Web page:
Kindred: Theme Analysis
The Nature of Reality
What shapes a person’s sense of reality more, what they see or what they believe they see? In Kindred, Dana is constantly trying to reconcile what she thinks she knows about slavery, i.e., what she has read in books, learned in school, or seen in the media, with what she experiences in Rufus’s time. These sources of information have shaped her reality, one in which a black woman has rights. Likewise, Rufus’s reality has been shaped by his surroundings: his father, the plantation system, his white upbringing. Dana finds herself in the odd, confusing position of having to live in someone else’s reality (Rufus’s) while trying to maintain her own sense of reality. She almost fails to preserve her own reality as she falls more and more into the sensibilities of a slave. The things around her—what she sees and touches—begin to take over her beliefs. Whips and pallets in the attic, Alice’s broken body, and even the Weylin house, become more real than her possessions in California. Likewise, Kevin, once he returns to their home after five years, finds everyday items like stoves and typewriters to have little meaning anymore. What he has seen during those five years has reshaped his reality.
The Nature of Slavery
In many interviews, Butler stated that her intention in writing Kindred was to make slavery real to readers. Most people, she claimed, have read about the horrors of slavery, but they cannot truly understand how horrible it was because they are removed from it by time. She removes such a boundary for her protagonist, Dana, and through Dana readers experience the physical and mental realities of slavery. Dana learns, first, that the physical reality of slavery—the hard work, the rape, and the brutal whippings and other punishments—are more excruciating than she could have imagined. She learns that fear is the main tool of slave owners, and it is a most effective tool. Dana finds herself losing her desire to fight as she fears the whip more and more. Second, Dana experiences the mental state of slavery. She scoffs at slaves like Sarah, who do not even want to hear that freedom is possible, yet Dana finds herself slowly letting fear turn her into a complacent woman, afraid to fight back. Third, Dana comes to understand the symbiotic nature of the master/slave relationship. The master depends upon the slaves and the slaves depend upon the master; it is a sticky web of interdependence. Dana suspects that beneath his arrogant exterior Rufus could be persuaded to give up slavery, except for the fact that doing so would actually be worse for his slaves, who would be sold to other owners and their families split up. No one understands this interdependent, love-hate relationship better than Dana, for she herself is connected to Rufus in a personal, yet businesslike relationship. She depends upon him for her survival, and he depends upon her for his. Their relationship symbolizes the intricacies of the master-slave relationship.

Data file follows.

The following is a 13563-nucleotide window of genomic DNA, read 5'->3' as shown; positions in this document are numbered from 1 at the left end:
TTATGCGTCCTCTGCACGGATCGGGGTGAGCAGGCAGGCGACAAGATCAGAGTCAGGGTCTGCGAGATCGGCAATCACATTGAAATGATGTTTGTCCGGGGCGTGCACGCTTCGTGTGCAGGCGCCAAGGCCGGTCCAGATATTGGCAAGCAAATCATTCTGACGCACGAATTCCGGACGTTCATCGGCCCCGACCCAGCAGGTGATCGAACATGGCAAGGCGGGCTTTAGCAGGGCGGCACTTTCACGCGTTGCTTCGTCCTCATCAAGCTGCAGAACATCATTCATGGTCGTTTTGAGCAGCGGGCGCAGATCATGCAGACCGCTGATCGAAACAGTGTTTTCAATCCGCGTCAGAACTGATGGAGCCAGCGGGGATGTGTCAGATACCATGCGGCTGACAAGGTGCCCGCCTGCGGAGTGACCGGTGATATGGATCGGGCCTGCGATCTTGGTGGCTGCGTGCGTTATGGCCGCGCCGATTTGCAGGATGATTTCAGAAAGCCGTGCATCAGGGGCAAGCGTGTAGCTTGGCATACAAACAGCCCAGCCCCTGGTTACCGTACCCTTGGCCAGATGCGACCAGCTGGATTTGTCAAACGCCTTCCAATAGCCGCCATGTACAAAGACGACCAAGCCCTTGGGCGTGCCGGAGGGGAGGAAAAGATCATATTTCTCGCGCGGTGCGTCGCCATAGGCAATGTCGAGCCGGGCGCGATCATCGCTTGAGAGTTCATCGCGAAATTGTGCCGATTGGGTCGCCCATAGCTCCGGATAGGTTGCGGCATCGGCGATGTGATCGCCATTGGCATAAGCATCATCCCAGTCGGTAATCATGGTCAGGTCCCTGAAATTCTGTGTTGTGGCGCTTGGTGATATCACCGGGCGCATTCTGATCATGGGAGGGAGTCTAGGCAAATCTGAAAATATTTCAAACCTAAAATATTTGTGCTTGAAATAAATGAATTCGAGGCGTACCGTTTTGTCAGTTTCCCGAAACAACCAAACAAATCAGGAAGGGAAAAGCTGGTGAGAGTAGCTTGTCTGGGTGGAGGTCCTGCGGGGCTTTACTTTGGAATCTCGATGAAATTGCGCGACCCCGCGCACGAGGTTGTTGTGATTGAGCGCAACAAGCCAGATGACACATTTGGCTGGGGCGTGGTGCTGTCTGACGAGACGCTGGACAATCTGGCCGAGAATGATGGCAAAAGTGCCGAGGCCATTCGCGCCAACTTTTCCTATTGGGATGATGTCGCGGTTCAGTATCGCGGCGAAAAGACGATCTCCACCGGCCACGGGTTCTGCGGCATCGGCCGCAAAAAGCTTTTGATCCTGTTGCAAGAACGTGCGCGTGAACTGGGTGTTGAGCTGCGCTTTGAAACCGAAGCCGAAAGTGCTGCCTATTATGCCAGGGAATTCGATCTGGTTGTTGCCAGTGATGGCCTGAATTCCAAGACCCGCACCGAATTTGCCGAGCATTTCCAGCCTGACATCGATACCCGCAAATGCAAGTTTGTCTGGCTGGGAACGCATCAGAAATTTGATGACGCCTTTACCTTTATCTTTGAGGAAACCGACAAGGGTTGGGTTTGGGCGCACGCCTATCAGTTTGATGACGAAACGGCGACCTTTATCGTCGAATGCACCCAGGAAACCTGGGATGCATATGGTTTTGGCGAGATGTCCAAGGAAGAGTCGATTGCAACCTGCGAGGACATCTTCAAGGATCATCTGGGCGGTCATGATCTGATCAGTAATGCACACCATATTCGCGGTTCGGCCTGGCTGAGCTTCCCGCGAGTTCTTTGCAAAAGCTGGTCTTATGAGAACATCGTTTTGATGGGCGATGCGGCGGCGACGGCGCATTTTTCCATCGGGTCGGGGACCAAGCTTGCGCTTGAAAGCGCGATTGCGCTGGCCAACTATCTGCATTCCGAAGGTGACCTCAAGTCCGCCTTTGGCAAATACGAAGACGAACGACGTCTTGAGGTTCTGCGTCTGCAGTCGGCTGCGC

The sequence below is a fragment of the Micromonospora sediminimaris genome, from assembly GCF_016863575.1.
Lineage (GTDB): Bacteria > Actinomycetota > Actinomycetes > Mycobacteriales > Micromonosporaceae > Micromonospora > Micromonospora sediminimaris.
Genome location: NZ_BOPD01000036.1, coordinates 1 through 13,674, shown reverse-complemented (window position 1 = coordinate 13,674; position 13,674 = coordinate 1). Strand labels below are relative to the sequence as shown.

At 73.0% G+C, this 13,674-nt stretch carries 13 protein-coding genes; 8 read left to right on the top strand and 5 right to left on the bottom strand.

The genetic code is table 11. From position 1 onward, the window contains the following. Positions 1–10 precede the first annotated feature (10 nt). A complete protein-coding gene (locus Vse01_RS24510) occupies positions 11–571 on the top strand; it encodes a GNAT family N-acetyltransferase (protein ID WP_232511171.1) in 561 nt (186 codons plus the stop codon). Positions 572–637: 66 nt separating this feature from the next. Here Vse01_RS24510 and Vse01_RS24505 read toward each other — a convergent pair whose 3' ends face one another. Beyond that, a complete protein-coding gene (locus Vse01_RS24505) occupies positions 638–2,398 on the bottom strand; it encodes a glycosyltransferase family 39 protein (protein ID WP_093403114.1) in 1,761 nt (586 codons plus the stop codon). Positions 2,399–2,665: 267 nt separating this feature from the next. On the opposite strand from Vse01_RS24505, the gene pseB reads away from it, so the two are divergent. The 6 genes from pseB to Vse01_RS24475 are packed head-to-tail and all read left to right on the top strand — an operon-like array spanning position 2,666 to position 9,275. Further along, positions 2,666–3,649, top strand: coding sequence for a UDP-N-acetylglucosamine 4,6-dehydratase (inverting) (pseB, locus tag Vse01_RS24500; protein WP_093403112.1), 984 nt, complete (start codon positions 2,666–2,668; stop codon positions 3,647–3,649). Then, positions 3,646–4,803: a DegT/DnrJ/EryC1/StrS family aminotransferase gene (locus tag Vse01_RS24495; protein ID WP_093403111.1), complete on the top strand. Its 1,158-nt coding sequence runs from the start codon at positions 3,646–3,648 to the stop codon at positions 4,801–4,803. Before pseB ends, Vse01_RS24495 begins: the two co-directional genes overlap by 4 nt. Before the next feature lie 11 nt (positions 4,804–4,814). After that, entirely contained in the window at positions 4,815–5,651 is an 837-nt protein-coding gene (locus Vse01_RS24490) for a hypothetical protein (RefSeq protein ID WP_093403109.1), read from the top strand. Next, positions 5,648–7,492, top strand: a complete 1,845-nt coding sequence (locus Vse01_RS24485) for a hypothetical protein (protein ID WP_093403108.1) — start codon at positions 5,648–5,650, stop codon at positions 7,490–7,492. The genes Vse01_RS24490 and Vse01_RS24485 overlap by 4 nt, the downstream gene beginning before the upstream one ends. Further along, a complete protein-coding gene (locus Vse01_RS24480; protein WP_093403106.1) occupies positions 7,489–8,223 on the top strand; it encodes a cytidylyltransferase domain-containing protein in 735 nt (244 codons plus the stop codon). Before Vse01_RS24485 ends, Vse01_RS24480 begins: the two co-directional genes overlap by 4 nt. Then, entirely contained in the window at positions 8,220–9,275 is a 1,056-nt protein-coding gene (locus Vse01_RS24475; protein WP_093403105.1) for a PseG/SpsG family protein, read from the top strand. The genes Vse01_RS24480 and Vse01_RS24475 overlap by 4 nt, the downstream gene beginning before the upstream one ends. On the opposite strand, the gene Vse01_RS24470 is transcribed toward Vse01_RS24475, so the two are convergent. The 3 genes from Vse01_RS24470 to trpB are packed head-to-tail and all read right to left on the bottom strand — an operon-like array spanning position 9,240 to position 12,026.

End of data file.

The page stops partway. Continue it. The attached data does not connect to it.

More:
Many of Butler’s works involve the individual alone, alienated from others by distance, circumstances, or emotional barriers. In Kindred, Dana is alone before she meets Kevin, and after they both time-travel to antebellum Maryland, she is even more alone. She finds herself separated from Kevin by ideology when he does not see slavery as seriously as she does. She is separated from him when circumstances dictate that he is treated as a guest in the Weylin household, while she is assumed to be his slave and mistress. When they are reunited after Kevin has been gone five years, they are further alienated by the brutality each has endured during that time. It is Dana’s understanding of loneliness that allows her to understand Rufus, who is lonely and angry as a child and who grows to be man whose loneliness drives him to rape and violence. She understands his intense need to control her because he needs her companionship, but she also sees that he seeks to drain her. Dana must put aside her empathy for Rufus in order to survive when he threatens to rape and possess her, just like he did Alice.